How did the Smithsonian Institution come to be? It’s rather an unlikely story, concerning the largesse of a wealthy English scientist named James Smithson (1765–1829), the illegitimate son of the Duke of Northumberland. Smithson willed his vast fortune to the United States, to found “at Washington, under the name of the Smithsonian Institution, an establishment for the increase and diffusion of knowledge.” Smithson never explained why he left this handsome bequest to the United States, a country he had never visited. Speculation is that he felt the new nation, lacking established cultural institutions, most needed his funds.
Smithson died in Genoa, Italy, in 1829. Congress accepted his gift in 1836; 2 years later, half a million dollars’ worth of gold sovereigns (a considerable sum in the 19th c.) arrived at the U.S. Mint in Philadelphia. For the next 8 years, Congress debated the best possible use for these funds. Finally, in 1846, President James Polk signed an act into law establishing the Smithsonian Institution and authorizing a board to receive “all objects of art and of foreign and curious research, and all objects of natural history, plants, and geological and mineralogical specimens…for research and museum purposes.” In 1855, the first Smithsonian building opened on the Mall, not as a museum, but as the home of the Smithsonian Institution. The red sandstone structure today serves as the Smithsonian Information Center, known by all as “the Castle.” Smithson’s remains are interred in the crypt located inside the north vestibule (National Mall side).
Today, the Smithsonian Institution’s 19 museums and galleries (D.C. has 17), nine research centers, and the National Zoological Park comprise the world’s largest museum complex. Millions of people visit the Smithsonians annually—more than 22 million visitors toured the museums in 2019. The Smithsonian’s collection of 155 million objects spans the entire world and all its history, its peoples and animals (past and present), and our attempts to probe into the future.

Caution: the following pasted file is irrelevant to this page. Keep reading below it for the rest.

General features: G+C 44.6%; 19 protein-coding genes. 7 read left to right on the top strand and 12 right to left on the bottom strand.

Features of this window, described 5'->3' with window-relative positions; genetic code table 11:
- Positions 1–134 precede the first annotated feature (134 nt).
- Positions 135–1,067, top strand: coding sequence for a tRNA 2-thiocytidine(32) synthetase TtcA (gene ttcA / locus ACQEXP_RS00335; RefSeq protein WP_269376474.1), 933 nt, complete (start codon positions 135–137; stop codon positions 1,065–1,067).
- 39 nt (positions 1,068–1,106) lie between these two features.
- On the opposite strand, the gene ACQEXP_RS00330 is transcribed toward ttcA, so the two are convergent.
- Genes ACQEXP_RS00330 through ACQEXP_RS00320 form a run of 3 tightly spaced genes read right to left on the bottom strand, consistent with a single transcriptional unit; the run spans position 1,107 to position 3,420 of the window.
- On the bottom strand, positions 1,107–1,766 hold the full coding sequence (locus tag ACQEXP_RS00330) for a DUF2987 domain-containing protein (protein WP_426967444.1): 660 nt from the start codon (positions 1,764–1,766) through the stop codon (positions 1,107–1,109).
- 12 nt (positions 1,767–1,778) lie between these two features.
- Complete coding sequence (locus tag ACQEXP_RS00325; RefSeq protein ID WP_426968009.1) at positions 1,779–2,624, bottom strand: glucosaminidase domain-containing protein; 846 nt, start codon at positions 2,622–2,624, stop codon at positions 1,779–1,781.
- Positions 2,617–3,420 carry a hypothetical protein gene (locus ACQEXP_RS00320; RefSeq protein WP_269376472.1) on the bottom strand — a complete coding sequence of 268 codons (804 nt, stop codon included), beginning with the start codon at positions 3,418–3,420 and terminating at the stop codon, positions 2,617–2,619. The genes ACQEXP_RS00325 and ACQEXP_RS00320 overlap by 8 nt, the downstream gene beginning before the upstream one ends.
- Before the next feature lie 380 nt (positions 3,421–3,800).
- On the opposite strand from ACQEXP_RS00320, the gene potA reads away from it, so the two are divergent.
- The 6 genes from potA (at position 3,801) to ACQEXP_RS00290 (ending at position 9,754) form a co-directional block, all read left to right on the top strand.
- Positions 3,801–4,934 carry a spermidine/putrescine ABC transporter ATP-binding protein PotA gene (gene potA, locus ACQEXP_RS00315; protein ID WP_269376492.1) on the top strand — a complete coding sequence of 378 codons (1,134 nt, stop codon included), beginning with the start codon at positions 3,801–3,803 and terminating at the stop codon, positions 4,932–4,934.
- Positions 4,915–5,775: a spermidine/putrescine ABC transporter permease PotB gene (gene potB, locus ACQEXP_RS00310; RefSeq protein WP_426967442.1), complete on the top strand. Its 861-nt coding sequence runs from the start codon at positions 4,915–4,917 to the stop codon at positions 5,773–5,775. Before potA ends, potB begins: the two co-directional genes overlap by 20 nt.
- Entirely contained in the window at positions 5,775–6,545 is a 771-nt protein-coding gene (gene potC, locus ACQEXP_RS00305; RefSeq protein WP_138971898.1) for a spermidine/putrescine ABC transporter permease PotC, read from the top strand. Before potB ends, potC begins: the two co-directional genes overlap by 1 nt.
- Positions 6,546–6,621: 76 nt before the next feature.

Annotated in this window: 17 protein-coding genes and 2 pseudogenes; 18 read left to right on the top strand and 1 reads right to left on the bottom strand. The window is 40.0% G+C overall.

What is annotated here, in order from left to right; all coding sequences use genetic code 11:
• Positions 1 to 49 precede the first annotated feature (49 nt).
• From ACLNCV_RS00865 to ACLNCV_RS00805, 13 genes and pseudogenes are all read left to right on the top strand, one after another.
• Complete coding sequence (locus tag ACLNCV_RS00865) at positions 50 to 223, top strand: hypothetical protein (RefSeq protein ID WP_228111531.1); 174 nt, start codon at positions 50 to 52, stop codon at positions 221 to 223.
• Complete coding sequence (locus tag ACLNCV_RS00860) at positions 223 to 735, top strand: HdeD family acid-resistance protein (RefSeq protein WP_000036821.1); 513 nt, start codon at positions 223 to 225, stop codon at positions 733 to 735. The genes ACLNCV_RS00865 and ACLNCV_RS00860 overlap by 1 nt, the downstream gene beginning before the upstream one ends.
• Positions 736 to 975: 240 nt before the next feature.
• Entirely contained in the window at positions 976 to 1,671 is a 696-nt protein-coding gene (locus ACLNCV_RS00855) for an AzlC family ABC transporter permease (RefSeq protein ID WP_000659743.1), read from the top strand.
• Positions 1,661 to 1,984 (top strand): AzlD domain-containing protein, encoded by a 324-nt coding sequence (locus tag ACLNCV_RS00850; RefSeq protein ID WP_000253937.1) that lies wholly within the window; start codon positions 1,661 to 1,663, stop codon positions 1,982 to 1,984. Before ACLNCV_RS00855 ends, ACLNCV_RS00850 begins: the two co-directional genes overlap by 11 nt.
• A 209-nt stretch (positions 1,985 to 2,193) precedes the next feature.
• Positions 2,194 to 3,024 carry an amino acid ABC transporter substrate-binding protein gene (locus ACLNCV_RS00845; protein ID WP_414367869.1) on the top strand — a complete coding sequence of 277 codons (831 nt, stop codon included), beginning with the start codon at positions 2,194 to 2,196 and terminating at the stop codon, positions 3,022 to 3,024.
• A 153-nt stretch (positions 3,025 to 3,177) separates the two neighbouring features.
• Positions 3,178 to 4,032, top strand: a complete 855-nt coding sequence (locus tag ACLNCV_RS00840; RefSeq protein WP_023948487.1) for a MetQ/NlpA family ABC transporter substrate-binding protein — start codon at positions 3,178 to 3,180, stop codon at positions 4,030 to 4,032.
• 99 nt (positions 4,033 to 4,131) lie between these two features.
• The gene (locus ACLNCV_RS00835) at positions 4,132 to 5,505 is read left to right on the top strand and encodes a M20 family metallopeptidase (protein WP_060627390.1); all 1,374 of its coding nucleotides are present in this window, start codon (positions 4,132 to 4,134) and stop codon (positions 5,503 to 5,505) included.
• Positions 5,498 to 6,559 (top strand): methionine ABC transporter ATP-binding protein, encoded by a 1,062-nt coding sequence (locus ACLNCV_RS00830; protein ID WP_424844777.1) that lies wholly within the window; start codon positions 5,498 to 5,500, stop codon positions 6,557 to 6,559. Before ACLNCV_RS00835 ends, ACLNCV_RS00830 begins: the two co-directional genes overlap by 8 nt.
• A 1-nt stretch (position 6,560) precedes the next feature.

So vast is the collection that Smithsonian museums display only about 1% or 2% of the collection’s holdings at any given time. Artifacts range from a 3.5-billion-year-old fossil to inaugural gowns worn by the first ladies. Thousands of scientific expeditions sponsored by the Smithsonian have pushed into remote frontiers in the deserts, mountains, polar regions, and jungles of the world.
Individually, each museum is a powerhouse in its own field. The National Museum of Natural History, with 6 million annual visitors, is the most visited museum in the world. The National Air and Space Museum maintains the world’s largest collection of historic aircraft and spacecraft. The Freer and Sackler Galleries house the largest Asian art research library in the United States. The Smithsonian American Art Museum is the nation’s first-established collection of American art and one of the largest in the world. And so on.
To find out information about any of the Smithsonian museums, go to www.si.edu, which helps you get to their individual home pages.
Note: This information was accurate when it was published, but can change without notice. Please be sure to confirm all rates and details directly with the companies in question before planning your trip.